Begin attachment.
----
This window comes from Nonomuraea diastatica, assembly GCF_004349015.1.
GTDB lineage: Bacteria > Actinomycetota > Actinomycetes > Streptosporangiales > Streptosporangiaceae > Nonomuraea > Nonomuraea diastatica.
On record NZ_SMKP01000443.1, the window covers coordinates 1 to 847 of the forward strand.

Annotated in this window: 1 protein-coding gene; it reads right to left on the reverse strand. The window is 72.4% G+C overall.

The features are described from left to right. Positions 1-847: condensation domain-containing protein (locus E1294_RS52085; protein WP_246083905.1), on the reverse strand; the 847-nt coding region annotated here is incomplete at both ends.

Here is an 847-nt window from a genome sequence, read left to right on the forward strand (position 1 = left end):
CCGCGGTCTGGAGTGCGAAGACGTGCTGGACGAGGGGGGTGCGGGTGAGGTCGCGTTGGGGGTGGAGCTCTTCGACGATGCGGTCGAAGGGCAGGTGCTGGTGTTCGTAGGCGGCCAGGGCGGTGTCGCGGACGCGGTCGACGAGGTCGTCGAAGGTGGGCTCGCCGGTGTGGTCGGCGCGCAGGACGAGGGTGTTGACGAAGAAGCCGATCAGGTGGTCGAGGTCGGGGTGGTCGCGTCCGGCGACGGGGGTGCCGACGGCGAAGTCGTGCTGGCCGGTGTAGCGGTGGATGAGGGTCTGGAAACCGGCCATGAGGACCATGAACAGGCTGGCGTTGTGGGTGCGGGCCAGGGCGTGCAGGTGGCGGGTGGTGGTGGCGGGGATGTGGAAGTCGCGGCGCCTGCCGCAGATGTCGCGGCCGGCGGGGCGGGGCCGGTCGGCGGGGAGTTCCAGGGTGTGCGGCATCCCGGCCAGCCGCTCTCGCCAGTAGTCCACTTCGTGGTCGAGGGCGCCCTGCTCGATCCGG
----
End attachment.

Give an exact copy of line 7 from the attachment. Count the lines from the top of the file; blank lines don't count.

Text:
CCGCGGTCTGGAGTGCGAAGACGTGCTGGACGAGGGGGGTGCGGGTGAGGTCGCGTTGGGGGTGGAGCTCTTCGACGATGCGGTCGAAGGGCAGGTGCTGGTGTTCGTAGGCGGCCAGGGCGGTGTCGCGGACGCGGTCGACGAGGTCGTCGAAGGTGGGCTCGCCGGTGTGGTCGGCGCGCAGGACGAGGGTGTTGACGAAGAAGCCGATCAGGTGGTCGAGGTCGGGGTGGTCGCGTCCGGCGACGGGGGTGCCGACGGCGAAGTCGTGCTGGCCGGTGTAGCGGTGGATGAGGGTCTGGAAACCGGCCATGAGGACCATGAACAGGCTGGCGTTGTGGGTGCGGGCCAGGGCGTGCAGGTGGCGGGTGGTGGTGGCGGGGATGTGGAAGTCGCGGCGCCTGCCGCAGATGTCGCGGCCGGCGGGGCGGGGCCGGTCGGCGGGGAGTTCCAGGGTGTGCGGCATCCCGGCCAGCCGCTCTCGCCAGTAGTCCACTTCGTGGTCGAGGGCGCCCTGCTCGATCCGG